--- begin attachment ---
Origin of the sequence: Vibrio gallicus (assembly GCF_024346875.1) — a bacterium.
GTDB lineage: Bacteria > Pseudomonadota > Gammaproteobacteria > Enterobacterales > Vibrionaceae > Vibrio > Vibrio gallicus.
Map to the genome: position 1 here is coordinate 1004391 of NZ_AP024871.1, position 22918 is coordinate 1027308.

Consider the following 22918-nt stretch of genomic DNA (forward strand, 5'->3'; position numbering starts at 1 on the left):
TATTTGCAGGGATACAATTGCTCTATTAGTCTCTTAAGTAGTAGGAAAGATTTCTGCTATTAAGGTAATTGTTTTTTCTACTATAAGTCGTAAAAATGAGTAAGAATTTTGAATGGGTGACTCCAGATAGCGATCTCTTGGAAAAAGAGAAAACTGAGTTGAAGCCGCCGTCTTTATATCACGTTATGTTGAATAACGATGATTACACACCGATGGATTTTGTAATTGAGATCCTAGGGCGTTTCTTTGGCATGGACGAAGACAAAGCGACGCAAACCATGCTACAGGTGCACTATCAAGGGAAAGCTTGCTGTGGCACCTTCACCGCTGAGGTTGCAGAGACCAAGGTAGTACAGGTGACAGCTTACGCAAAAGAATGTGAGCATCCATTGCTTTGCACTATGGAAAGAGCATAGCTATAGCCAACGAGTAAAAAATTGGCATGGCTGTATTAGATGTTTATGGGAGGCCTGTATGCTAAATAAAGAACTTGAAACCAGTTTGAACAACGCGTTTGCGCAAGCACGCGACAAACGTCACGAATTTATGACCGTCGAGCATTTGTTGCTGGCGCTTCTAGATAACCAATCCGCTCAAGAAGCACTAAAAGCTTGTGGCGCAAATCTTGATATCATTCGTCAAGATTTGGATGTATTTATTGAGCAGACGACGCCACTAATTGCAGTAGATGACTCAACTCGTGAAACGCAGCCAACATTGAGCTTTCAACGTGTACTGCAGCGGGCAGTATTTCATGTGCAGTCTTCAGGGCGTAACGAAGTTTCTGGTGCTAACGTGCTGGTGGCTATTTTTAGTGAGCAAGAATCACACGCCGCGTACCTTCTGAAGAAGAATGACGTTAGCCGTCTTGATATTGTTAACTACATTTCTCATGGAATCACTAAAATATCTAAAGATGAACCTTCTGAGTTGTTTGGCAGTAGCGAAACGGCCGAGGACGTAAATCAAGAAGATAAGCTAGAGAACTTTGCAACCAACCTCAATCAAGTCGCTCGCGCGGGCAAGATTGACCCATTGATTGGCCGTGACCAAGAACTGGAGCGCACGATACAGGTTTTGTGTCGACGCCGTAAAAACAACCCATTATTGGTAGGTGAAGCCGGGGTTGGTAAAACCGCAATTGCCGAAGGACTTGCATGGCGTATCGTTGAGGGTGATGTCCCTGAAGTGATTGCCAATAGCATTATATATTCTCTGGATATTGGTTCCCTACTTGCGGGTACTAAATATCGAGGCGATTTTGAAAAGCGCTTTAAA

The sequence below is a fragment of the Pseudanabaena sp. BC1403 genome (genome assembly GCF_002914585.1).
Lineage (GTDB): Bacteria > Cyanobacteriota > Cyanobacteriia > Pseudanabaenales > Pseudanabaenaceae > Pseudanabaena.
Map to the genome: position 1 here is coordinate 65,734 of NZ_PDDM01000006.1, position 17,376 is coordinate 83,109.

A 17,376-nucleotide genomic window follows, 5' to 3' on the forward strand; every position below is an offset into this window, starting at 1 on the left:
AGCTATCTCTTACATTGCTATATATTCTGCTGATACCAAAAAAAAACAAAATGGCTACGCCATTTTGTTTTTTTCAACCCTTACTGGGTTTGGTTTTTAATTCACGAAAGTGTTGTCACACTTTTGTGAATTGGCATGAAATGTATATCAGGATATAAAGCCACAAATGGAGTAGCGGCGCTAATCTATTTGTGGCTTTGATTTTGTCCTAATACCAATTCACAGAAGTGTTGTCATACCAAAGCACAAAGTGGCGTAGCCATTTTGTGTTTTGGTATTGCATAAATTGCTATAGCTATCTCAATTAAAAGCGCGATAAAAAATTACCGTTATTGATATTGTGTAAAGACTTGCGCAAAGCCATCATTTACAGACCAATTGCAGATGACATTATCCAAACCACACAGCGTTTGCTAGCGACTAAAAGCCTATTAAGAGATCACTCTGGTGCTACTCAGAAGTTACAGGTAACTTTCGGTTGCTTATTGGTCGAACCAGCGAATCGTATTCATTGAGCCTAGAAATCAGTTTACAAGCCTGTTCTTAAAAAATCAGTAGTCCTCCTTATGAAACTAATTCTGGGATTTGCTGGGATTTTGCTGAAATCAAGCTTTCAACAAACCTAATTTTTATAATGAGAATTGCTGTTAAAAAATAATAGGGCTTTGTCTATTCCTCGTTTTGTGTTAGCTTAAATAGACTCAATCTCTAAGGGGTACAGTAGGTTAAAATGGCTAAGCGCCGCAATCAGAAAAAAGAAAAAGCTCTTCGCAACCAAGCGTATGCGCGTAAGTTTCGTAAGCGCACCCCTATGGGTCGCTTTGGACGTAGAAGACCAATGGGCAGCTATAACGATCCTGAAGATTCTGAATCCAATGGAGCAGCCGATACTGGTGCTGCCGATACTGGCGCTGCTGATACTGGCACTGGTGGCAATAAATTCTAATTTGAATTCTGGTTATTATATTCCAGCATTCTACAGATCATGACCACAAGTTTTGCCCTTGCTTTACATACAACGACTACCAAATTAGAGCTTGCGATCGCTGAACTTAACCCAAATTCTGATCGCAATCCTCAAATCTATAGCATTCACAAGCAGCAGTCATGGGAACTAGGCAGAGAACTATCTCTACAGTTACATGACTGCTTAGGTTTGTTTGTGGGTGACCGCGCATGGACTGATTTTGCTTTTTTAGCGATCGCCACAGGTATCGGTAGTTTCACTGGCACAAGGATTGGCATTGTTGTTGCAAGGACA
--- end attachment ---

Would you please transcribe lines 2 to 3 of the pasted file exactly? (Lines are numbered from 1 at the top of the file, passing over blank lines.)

GTDB lineage: Bacteria > Pseudomonadota > Gammaproteobacteria > Enterobacterales > Vibrionaceae > Vibrio > Vibrio gallicus.
Map to the genome: position 1 here is coordinate 1004391 of NZ_AP024871.1, position 22918 is coordinate 1027308.